I suppose if I were really serious about the “Mobile Web,” I would start by making this site mobile friendly. Unfortunately, I tried to access it with my lovely new Sony Ericsson V800 and found it completely mobile non-friendly. I should, in theory, be able to rectify this using CSS media queries. More soon.
So on Sunday I went to something called the “Design Festa” at Tokyo Big Sight, an enormous expo center on the outskirts of the city. From what I understand, it’s a twice yearly event where hundreds of artists and designers from Tokyo come to display their wares, sell stuff, create art, etc… Everything from iron-work to painting to hand-made t-shirts to music was on display and/or on sale there. I got an artist to do this rendition of my two kids, Alex and Emily, from a picture I had stored in my camera. I’ll post some more pictures from the “Festa” soon.
Some anecdotal evidence of the shape of the Mobile Web in Japan:
- An advertisement with multiple URLs on it, each for access over a different carrier
- Every content provider has to code their service or application multiple times for different carriers (XHTML-MP, XHTML-Basic, CHTML, MML, etc…)
- Everyone is walking around using their mobile phone (no different than Europe, actually), but it seems to me that this is mostly for messaging
It seems there are some mobile Web problems in the land of the rising sun. The Mobile Web Initiative could help to tackle these problems by rallying the industry around specific profiles and standards.
I suppose as the owner of Torgo.com, I ought to have a brief explanation of who Torgo is. But honestly, I couldn’t possibly do it better than this guy who appears to know everything there is to know about Torgo, from the movie Manos, Hands of Fate. In fact, he may know a little bit too much. Creep-factor 10, captain?
So tomorrow I’m off to Boston for the W3C10 Symposium (which will be good fun) and the W3C Advisory Committee meeting (actual work). I’ve been doing Web (and before then publishing by email and FTP) since before there was a W3C — when an address with a “.com” was a rarity because most people connected to the Internet were at Universities or in the Military. But beyond all the old fogies recounting their Web war stories, I actually think this symposium is a good idea. Every so often, it’s important to look back at where you’ve been and how you got there, and I’m hoping W3C10 will be such an opportunity.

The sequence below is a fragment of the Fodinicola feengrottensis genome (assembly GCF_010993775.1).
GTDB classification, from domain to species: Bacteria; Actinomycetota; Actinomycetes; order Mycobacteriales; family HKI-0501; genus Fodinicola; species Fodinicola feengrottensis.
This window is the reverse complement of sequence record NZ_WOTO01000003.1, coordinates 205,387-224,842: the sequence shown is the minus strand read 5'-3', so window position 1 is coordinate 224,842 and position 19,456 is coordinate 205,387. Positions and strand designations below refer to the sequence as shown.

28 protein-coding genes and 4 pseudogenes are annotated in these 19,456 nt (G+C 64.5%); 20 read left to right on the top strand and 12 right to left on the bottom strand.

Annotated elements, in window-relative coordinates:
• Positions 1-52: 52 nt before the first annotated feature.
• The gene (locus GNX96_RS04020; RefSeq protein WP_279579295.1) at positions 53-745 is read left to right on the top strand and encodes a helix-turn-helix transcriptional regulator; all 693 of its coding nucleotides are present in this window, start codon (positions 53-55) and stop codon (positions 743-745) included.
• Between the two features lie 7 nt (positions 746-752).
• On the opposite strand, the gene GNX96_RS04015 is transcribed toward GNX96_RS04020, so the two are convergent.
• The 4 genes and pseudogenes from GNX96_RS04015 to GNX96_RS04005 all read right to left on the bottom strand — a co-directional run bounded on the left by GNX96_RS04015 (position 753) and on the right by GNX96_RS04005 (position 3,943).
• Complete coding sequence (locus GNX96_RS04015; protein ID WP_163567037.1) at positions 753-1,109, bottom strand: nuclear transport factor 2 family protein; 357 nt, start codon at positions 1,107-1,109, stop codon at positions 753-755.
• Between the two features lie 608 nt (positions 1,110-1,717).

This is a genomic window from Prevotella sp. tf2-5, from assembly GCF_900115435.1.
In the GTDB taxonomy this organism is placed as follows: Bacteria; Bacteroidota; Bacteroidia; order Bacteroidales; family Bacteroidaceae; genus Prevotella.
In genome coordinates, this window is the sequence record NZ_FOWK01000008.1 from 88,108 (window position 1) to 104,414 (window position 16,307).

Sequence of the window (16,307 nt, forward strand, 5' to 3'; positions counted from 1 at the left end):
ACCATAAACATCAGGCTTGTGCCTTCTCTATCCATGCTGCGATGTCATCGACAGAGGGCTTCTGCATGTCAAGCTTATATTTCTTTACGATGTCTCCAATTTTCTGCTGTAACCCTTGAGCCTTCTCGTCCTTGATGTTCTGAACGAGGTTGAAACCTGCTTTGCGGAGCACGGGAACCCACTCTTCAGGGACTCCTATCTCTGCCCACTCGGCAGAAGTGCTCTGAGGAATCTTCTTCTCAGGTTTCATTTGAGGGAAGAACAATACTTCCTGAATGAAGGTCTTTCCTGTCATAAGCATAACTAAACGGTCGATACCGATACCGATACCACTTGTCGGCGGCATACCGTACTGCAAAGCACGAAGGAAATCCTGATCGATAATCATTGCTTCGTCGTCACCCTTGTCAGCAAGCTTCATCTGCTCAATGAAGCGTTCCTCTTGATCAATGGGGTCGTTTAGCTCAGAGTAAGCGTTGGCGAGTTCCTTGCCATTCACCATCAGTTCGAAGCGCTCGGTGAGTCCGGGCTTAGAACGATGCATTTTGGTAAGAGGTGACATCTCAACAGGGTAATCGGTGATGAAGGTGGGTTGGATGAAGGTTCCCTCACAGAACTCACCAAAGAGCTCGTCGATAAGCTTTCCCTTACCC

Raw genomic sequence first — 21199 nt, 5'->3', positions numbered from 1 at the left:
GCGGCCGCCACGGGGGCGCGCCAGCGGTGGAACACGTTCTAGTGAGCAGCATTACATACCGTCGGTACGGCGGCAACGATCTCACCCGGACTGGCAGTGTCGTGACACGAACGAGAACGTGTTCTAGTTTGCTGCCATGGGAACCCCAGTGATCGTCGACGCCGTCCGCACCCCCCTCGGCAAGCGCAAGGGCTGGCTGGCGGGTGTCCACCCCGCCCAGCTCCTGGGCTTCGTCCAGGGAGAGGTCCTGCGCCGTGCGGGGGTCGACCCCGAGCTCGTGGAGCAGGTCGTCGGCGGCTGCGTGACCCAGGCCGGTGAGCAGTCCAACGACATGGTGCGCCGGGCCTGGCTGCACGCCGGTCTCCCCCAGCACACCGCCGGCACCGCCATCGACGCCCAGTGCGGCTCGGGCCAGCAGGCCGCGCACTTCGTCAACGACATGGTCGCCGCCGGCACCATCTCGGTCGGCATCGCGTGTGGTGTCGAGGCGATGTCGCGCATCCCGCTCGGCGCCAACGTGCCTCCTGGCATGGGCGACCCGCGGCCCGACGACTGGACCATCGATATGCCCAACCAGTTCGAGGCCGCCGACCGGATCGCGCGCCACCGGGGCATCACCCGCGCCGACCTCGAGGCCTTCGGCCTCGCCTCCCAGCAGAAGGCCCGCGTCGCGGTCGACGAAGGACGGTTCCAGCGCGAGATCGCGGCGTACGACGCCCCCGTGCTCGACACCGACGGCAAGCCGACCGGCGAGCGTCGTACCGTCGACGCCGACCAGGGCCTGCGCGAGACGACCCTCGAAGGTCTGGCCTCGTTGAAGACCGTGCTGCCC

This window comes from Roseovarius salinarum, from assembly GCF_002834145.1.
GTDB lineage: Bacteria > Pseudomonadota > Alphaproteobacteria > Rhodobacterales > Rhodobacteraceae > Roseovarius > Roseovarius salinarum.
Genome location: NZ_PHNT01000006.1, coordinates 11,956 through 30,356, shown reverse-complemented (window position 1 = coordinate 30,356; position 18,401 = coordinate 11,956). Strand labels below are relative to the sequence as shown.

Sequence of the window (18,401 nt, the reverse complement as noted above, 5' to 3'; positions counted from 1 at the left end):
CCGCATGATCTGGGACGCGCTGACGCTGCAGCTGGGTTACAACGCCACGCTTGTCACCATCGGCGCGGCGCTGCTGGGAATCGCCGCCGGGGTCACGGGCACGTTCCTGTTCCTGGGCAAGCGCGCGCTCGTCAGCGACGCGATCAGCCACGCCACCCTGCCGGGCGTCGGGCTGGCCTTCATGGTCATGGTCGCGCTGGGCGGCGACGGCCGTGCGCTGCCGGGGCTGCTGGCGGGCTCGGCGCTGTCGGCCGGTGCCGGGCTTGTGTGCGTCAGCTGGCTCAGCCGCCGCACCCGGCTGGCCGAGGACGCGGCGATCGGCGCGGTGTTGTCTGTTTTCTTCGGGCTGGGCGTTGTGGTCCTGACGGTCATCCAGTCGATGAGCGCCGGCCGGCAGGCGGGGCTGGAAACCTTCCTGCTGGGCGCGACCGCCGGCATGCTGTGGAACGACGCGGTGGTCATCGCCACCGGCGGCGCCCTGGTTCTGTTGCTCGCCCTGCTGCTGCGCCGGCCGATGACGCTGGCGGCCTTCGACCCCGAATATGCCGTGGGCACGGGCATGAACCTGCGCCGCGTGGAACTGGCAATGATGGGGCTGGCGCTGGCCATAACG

This report on the revolt of TV journalists in the Ukraine from BBC news online gives me hope for humanity. It’s the latest twist in what is turning into an edge-of-your seat story of politics on the brink. These people are putting despots on notice. More power to them.
They’re not only the best long-haul airline flying. They’re also really unfathomably cool and they have great customer service. As evidence, I submit the fact that even though my “gold” frequent flyer status had expired because I haven’t flown enough segments this year, they re-upped it anyway after I wrote them a very nice letter. Wow! But the real differentiator is Virgin’s new upper class seat, which just runs circles around anyone else’s business class. And Virgin’s “Upper Class” is business class — they don’t have a “first class” — which is another benefit because when you fly Upper Class on Virgin, you are top dog. When you fly business class on some other airlines, there is a whole group of people on the airplane that is more elite than you are, and that’s no good. This seat, though, is like a mini cabin — it’s a completely personal space. The design is great — everything is highly usable and comfortable — as are the materials and build construction. I’ve been flying Virgin since 1997 — when they were the first airline to include seat-back video screens, even in Economy — and they consistently manage to raise the bar each year, throughout the airplane. Another recent innovation is a video-on-demand service (again, available in every class) that’s invaluable when you’re traveling with a toddler.
So last week, I co-chaired a W3C workshop on the “Mobile Web.” It was really challenging bringing such a diverse group of companies together for this, but in the end it was a great success. Read the paper I wrote for Vodafone and see what I had to say about this, and read the papers from the other participants. Also, read the C-Net coverage! (Although, C-Net got the category wrong — it’s not “Web Services,” that’s something different. Sigh…)
An aspect of my job that I really enjoy is that I am actually passionate about these issues. I believe that working for a better mobile web would be a good thing not just because it serves the commercial interests of my company, but because I think it would be a good thing overall. I hate broken things, and the Mobile Web is broken right now. The industry collectively has a chance to fix things, but only if it comes together.
I’ll be working hard over the coming months to make that happen — leave a comment here if you have any ideas.
So every American should read this OSCE news releases. International observers (from the OSCE — Organization for Security and Co-operation in Europe) were monitoring our elections (invited by the U.S. State Department). This is a really good thing, because it helps to ensure transparency and fairness in the electoral process and it also sends a good message to the rest of the world. The news is actually pretty good, but the issues raised in their more detailed report are important ones to consider — especially allowing for greater access for international observers.